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Sleep. 2012 Apr 1;35(4):537-43. doi: 10.5665/sleep.1742.

Sleep loss exacerbates fatigue, depression, and pain in rheumatoid arthritis.

Author information

  • 1Cousins Center for Psychoneuroimmunology, UCLA Semel Institute for Neuroscience and Department of Psychiatry and Biobehavioral Sciences, Los Angeles, California 90095-7076, USA. mirwin1@ucla.edu

Abstract

STUDY OBJECTIVES:

Disturbances of sleep are hypothesized to contribute to pain. However, experimental data are limited to healthy pain-free individuals. This study evaluated the effect of sleep loss during part of the night on daytime mood symptoms and pain perceptions in patients with rheumatoid arthritis in comparison with control subjects.

DESIGN:

A between-groups laboratory study with assessment of mood symptoms and pain perception before and after partial night sleep deprivation (PSD; awake 23:00 hr to 03:00 hr).

SETTING:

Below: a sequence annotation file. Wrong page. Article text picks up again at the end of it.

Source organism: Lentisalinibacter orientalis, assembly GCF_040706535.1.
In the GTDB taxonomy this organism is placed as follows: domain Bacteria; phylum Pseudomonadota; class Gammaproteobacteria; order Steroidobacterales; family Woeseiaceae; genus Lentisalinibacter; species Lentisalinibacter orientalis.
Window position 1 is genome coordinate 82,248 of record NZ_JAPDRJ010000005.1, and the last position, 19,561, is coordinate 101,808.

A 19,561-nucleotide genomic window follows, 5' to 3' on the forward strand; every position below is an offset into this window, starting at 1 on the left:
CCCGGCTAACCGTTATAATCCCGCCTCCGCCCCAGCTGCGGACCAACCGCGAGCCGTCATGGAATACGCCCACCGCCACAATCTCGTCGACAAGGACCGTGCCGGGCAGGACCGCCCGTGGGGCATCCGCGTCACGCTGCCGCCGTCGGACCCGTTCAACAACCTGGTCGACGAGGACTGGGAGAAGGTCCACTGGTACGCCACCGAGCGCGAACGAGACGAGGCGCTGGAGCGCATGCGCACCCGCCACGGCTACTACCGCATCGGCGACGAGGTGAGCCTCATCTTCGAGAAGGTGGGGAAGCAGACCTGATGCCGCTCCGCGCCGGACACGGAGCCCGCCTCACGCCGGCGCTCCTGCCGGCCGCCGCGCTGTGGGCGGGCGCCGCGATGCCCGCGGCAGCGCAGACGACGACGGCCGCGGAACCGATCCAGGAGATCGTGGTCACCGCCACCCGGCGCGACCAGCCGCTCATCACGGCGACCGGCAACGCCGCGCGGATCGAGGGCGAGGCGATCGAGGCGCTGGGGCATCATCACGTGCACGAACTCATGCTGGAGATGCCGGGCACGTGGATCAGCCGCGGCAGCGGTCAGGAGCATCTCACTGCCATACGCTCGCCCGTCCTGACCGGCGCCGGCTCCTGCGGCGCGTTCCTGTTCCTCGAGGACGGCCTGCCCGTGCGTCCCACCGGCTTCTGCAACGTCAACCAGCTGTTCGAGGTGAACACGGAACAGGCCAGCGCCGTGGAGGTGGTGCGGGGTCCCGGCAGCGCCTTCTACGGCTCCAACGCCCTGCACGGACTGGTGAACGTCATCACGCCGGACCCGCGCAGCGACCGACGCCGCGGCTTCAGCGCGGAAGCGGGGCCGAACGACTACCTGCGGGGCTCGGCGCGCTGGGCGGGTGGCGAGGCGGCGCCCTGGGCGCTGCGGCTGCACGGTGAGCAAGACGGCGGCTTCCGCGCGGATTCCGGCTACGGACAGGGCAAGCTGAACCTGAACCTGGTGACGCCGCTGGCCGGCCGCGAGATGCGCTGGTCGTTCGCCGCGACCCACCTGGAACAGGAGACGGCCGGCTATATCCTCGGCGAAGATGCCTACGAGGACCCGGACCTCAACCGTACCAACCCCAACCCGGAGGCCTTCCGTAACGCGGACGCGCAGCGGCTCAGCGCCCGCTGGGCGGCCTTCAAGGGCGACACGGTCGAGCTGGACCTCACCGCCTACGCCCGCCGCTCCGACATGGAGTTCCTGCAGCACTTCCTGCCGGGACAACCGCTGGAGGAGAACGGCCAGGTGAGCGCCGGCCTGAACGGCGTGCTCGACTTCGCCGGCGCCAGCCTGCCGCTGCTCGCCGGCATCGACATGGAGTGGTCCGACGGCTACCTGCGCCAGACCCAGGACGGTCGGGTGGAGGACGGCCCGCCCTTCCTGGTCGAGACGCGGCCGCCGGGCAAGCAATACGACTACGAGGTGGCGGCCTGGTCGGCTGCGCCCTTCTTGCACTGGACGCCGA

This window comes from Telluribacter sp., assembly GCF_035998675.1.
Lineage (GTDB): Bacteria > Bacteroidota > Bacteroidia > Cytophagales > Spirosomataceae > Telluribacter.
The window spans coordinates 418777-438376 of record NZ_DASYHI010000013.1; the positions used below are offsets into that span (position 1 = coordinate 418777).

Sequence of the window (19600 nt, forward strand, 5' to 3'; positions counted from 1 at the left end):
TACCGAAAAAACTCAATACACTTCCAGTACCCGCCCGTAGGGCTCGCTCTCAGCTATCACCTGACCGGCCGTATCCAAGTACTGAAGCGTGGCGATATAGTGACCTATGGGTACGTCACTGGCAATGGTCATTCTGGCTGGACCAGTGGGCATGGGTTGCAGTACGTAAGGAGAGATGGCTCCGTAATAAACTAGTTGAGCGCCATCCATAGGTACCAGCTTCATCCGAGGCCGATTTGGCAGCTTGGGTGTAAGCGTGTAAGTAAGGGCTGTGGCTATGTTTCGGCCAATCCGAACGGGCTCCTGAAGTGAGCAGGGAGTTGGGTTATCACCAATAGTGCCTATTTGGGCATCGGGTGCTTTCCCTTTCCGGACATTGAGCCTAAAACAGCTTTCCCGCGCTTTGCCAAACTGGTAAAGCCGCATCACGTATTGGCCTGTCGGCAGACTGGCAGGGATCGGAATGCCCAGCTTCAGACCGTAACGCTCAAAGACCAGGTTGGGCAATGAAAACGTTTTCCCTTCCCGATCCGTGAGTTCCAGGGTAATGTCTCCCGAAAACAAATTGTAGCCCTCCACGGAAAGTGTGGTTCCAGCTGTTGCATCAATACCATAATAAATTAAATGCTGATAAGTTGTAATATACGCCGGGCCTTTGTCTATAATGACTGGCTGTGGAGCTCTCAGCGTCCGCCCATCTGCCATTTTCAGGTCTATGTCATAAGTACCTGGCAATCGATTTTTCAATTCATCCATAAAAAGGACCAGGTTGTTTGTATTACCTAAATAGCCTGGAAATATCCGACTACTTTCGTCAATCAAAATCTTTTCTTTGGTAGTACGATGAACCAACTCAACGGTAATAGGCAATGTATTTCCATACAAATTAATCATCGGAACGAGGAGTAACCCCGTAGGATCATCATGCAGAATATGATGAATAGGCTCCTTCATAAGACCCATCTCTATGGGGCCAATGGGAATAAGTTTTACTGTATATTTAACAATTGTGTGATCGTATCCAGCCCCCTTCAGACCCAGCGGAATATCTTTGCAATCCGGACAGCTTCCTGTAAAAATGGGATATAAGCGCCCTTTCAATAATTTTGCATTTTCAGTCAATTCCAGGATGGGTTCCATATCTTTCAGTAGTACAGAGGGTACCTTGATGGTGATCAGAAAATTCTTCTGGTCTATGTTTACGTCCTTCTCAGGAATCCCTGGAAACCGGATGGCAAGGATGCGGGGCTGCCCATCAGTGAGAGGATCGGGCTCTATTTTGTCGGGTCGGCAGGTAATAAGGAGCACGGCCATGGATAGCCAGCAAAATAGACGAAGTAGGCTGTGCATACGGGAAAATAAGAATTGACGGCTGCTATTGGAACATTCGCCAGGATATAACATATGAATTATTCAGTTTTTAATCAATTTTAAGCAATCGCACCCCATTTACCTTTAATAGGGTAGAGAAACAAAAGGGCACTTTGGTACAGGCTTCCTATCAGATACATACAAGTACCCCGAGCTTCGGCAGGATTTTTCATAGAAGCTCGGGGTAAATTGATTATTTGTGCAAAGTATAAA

General clinical research center.

PARTICIPANTS:

Patients with rheumatoid arthritis (n = 27) and volunteer comparison control subjects (n = 27).

MEASUREMENTS:

Subjective reports of sleep, mood symptoms and pain, polysomnographic assessment of sleep continuity, and subjective and objective assessment of rheumatoid arthritis-specific joint pain.

RESULTS:

PSD induced differential increases in self-reported fatigue (P < 0.09), depression (P < 0.04), anxiety (P < 0.04), and pain (P < 0.01) in patients with rheumatoid arthritis compared with responses in control subjects, in whom differential increases of self-reported pain were independent of changes in mood symptoms, subjective sleep quality, and objective measures of sleep fragmentation. In the patients with rheumatoid arthritis, PSD also induced increases in disease-specific activity as indexed by self-reported pain severity (P < 0.01) and number of painful joints (P < 0.02) as well as clinician-rated joint counts (P < 0.03).

CONCLUSION:

This study provides the first evidence of an exaggerated increase in symptoms of mood and pain in patients with rheumatoid arthritis after sleep loss, along with an activation of rheumatoid arthritis-related joint pain. Given the reciprocal relationship between sleep disturbances and pain, clinical management of pain in patients with rheumatoid arthritis should include an increased focus on the prevention and treatment of sleep disturbance in this clinical population.

KEYWORDS:

Sleep; anxiety; depression; fatigue; joint pain; pain; rheumatoid arthritis; sleep deprivation

PMID:
22467992
[PubMed - indexed for MEDLINE]
PMCID:
PMC3296796
Free PMC Article
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